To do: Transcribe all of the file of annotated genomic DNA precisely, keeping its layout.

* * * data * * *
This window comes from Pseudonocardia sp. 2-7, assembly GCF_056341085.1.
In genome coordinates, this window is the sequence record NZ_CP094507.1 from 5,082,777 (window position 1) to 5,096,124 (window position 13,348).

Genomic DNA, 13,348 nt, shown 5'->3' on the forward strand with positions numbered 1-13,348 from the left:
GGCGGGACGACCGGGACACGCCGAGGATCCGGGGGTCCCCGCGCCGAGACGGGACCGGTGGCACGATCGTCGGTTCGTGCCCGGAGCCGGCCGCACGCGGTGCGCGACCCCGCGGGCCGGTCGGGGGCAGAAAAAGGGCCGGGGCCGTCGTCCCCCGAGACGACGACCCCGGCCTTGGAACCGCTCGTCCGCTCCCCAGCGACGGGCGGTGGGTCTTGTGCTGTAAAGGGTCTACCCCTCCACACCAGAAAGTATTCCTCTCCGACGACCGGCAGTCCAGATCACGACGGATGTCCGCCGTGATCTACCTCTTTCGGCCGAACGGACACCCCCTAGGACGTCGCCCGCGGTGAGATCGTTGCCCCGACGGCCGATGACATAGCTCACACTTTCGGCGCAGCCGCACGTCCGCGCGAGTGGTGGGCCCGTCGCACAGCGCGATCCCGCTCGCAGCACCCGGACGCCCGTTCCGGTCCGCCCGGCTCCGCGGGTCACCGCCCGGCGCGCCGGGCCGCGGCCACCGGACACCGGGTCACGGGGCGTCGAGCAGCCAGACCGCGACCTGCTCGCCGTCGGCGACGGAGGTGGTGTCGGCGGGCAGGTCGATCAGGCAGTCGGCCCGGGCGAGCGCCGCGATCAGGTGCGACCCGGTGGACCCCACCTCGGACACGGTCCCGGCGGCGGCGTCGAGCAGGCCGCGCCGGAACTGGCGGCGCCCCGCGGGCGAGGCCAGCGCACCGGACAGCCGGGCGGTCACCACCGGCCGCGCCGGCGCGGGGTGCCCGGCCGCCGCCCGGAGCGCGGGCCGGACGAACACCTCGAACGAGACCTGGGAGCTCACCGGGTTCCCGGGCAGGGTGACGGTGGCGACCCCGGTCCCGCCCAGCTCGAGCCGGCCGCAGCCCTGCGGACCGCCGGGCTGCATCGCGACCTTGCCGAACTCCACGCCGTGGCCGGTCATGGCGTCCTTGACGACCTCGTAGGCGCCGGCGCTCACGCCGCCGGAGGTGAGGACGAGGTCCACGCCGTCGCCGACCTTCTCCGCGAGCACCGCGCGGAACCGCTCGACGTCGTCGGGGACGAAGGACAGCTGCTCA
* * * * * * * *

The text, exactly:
This window comes from Pseudonocardia sp. 2-7, assembly GCF_056341085.1.
In genome coordinates, this window is the sequence record NZ_CP094507.1 from 5,082,777 (window position 1) to 5,096,124 (window position 13,348).

Genomic DNA, 13,348 nt, shown 5'->3' on the forward strand with positions numbered 1-13,348 from the left:
GGCGGGACGACCGGGACACGCCGAGGATCCGGGGGTCCCCGCGCCGAGACGGGACCGGTGGCACGATCGTCGGTTCGTGCCCGGAGCCGGCCGCACGCGGTGCGCGACCCCGCGGGCCGGTCGGGGGCAGAAAAAGGGCCGGGGCCGTCGTCCCCCGAGACGACGACCCCGGCCTTGGAACCGCTCGTCCGCTCCCCAGCGACGGGCGGTGGGTCTTGTGCTGTAAAGGGTCTACCCCTCCACACCAGAAAGTATTCCTCTCCGACGACCGGCAGTCCAGATCACGACGGATGTCCGCCGTGATCTACCTCTTTCGGCCGAACGGACACCCCCTAGGACGTCGCCCGCGGTGAGATCGTTGCCCCGACGGCCGATGACATAGCTCACACTTTCGGCGCAGCCGCACGTCCGCGCGAGTGGTGGGCCCGTCGCACAGCGCGATCCCGCTCGCAGCACCCGGACGCCCGTTCCGGTCCGCCCGGCTCCGCGGGTCACCGCCCGGCGCGCCGGGCCGCGGCCACCGGACACCGGGTCACGGGGCGTCGAGCAGCCAGACCGCGACCTGCTCGCCGTCGGCGACGGAGGTGGTGTCGGCGGGCAGGTCGATCAGGCAGTCGGCCCGGGCGAGCGCCGCGATCAGGTGCGACCCGGTGGACCCCACCTCGGACACGGTCCCGGCGGCGGCGTCGAGCAGGCCGCGCCGGAACTGGCGGCGCCCCGCGGGCGAGGCCAGCGCACCGGACAGCCGGGCGGTCACCACCGGCCGCGCCGGCGCGGGGTGCCCGGCCGCCGCCCGGAGCGCGGGCCGGACGAACACCTCGAACGAGACCTGGGAGCTCACCGGGTTCCCGGGCAGGGTGACGGTGGCGACCCCGGTCCCGCCCAGCTCGAGCCGGCCGCAGCCCTGCGGACCGCCGGGCTGCATCGCGACCTTGCCGAACTCCACGCCGTGGCCGGTCATGGCGTCCTTGACGACCTCGTAGGCGCCGGCGCTCACGCCGCCGGAGGTGAGGACGAGGTCCACGCCGTCGCCGACCTTCTCCGCGAGCACCGCGCGGAACCGCTCGACGTCGTCGGGGACGAAGGACAGCTGCTCA